In 1978 David Wabeladio Payi created a writing system he dubbed “Mandombe.” He ascertained that the script was revealed to him in a dream where he saw two figures formed by mortar joints on his wall. The mirror figures he saw on the joints looked like the digital numbers 2 and 5 found in some electronic devices. This was the beginning of the existence of the script. Payi was born on January 15, 1957 in the Bas-Congo province, in the Democratic Republic of the Congo (also known as Congo-Kinshasa), and passed away on April 4, 2013 in Turkey.
The word “Mandombe” means “that which is Black” in the Kongo or Kikongo language, which is a Bantu language widely spoken in the Republic of the Congo, the Democratic Republic of the Congo, Angola, and other Central African nations. The Mandombe script can, in fact, be used to transcribe languages such as Kikongo, Lingala, Swahili and Tshiluba, as well as several other Bantu languages in West, Central, East, and Southern Africa. The script is read from left to right, but can also be read from top to bottom, thus making the most advanced African script available on the continent South of the Sahara.
In 1982, Payi received patent No. 2505/82 for his writing system from the Ministry of Industry and Trade of the then Republic of Zaïre (now Democratic Republic of the Congo or DRC). In 1994, however, his writing system was officially presented to the general public.
In 2010, the Unicode Consortium received a submission for a preliminary proposal (N3970) containing information about the Mandombe writing system for inclusion in Unicode Standard (ISO 10646). The Unicode Consortium enables people around the world to use computers in any language. In 2016, a revised Unicode proposal was written by computer programmers familiar with Mandombe. There now exists Nzitani (formerly Lundombe) an operating system conceived entirely in Mandombe script which allows a computer user to utilize software to write and compute in Mandombe electronically.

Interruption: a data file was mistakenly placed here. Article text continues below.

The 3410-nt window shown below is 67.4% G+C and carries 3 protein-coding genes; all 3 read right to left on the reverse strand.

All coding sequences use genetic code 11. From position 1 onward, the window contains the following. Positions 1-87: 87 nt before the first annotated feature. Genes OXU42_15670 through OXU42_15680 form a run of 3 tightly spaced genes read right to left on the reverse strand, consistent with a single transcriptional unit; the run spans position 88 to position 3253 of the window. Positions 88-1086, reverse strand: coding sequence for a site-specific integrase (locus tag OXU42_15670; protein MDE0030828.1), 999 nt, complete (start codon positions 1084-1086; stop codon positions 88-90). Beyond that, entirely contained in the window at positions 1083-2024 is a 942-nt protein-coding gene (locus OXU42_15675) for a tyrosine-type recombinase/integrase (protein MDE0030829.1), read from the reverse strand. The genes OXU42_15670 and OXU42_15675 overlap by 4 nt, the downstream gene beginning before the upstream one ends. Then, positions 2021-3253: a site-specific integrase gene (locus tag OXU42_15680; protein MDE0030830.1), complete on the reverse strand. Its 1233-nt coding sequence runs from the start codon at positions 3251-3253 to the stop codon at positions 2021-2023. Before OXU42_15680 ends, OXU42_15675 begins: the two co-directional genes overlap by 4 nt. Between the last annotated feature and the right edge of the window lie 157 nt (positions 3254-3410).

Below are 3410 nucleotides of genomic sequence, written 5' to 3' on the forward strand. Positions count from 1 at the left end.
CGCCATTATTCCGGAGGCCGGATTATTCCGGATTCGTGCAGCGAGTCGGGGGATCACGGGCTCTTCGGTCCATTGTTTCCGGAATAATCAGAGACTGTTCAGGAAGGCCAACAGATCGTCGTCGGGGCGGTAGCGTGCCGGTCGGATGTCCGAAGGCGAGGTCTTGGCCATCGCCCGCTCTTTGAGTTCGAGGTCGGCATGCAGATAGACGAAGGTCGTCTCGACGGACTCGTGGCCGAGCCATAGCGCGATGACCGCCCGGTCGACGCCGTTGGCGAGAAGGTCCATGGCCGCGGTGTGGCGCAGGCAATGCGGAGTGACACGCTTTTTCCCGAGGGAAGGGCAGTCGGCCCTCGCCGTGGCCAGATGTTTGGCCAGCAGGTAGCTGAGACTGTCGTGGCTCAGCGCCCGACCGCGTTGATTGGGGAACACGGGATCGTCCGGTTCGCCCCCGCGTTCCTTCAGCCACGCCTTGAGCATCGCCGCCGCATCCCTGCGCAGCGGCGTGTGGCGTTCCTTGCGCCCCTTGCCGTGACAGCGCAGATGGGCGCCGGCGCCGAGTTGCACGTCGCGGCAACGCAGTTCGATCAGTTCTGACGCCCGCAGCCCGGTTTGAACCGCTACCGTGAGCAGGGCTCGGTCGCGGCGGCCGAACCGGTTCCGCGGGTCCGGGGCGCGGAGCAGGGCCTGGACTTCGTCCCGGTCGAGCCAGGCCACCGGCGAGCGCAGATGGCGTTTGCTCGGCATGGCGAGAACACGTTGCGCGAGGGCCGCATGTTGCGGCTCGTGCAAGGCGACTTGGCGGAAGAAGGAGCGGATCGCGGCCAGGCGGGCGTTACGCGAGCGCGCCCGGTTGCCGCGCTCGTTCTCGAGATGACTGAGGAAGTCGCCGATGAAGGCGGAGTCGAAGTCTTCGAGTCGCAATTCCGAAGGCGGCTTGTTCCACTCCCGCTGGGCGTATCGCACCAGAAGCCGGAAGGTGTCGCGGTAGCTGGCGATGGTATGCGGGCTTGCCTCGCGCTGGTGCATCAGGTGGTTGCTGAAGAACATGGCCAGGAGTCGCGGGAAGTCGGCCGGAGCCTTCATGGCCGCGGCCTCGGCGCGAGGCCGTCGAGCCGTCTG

On December 22, 2011, David Wabeladio Payi was granted the honorary title Doctor Honoris Causa, at the University of Kinshasa in Kinshasa, the capital of the Democratic Republic of the Congo for his work in developing Mandombe. Until the time of his death, Payi was teaching the Mandombe script to thousands of people, not only at the University of Kinshasa, but also in Brazzaville, the capital of Congo-Brazzaville as well as other overseas centers including Brussels (Belgium) and Paris (France).
Payi passed away at the age of 56 in Turkey where he had gone for medical care. He was married to Eugenie Dikembi Dinueni with whom he had five daughters. Payi left behind Mandombe, his script that is a powerful tool which could contribute in promoting a stronger educational system among the African people of Bantu origin and provide a way to bring computer technology and scientific skills in general to millions in Africa and around the world.